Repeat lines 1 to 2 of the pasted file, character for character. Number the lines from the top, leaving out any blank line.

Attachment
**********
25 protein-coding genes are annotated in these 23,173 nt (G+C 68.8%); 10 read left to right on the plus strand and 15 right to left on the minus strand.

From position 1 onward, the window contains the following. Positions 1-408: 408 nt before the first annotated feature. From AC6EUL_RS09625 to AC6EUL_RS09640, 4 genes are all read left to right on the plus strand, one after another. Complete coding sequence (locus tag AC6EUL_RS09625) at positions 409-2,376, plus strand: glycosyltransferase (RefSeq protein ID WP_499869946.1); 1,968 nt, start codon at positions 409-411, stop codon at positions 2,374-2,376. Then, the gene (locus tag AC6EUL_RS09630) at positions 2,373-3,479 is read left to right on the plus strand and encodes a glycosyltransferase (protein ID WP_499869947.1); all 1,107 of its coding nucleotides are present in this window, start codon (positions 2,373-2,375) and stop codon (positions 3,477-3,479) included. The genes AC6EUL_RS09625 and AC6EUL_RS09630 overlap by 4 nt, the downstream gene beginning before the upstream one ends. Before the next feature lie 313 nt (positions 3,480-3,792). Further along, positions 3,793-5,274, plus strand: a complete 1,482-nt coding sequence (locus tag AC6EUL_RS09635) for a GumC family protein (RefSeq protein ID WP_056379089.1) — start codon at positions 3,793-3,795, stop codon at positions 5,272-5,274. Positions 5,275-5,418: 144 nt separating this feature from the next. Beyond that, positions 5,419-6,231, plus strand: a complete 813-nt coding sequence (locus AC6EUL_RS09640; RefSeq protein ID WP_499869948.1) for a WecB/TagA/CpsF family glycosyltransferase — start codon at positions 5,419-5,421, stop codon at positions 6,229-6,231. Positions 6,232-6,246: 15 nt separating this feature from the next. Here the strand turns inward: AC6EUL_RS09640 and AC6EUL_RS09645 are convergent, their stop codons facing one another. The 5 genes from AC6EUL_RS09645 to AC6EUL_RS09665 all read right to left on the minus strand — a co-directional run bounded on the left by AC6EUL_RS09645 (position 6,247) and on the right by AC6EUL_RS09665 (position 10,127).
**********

25 protein-coding genes are annotated in these 23,173 nt (G+C 68.8%); 10 read left to right on the plus strand and 15 right to left on the minus strand.

From position 1 onward, the window contains the following. Positions 1-408: 408 nt before the first annotated feature. From AC6EUL_RS09625 to AC6EUL_RS09640, 4 genes are all read left to right on the plus strand, one after another. Complete coding sequence (locus tag AC6EUL_RS09625) at positions 409-2,376, plus strand: glycosyltransferase (RefSeq protein ID WP_499869946.1); 1,968 nt, start codon at positions 409-411, stop codon at positions 2,374-2,376. Then, the gene (locus tag AC6EUL_RS09630) at positions 2,373-3,479 is read left to right on the plus strand and encodes a glycosyltransferase (protein ID WP_499869947.1); all 1,107 of its coding nucleotides are present in this window, start codon (positions 2,373-2,375) and stop codon (positions 3,477-3,479) included. The genes AC6EUL_RS09625 and AC6EUL_RS09630 overlap by 4 nt, the downstream gene beginning before the upstream one ends. Before the next feature lie 313 nt (positions 3,480-3,792). Further along, positions 3,793-5,274, plus strand: a complete 1,482-nt coding sequence (locus tag AC6EUL_RS09635) for a GumC family protein (RefSeq protein ID WP_056379089.1) — start codon at positions 3,793-3,795, stop codon at positions 5,272-5,274. Positions 5,275-5,418: 144 nt separating this feature from the next. Beyond that, positions 5,419-6,231, plus strand: a complete 813-nt coding sequence (locus AC6EUL_RS09640; RefSeq protein ID WP_499869948.1) for a WecB/TagA/CpsF family glycosyltransferase — start codon at positions 5,419-5,421, stop codon at positions 6,229-6,231. Positions 6,232-6,246: 15 nt separating this feature from the next. Here the strand turns inward: AC6EUL_RS09640 and AC6EUL_RS09645 are convergent, their stop codons facing one another. The 5 genes from AC6EUL_RS09645 to AC6EUL_RS09665 all read right to left on the minus strand — a co-directional run bounded on the left by AC6EUL_RS09645 (position 6,247) and on the right by AC6EUL_RS09665 (position 10,127).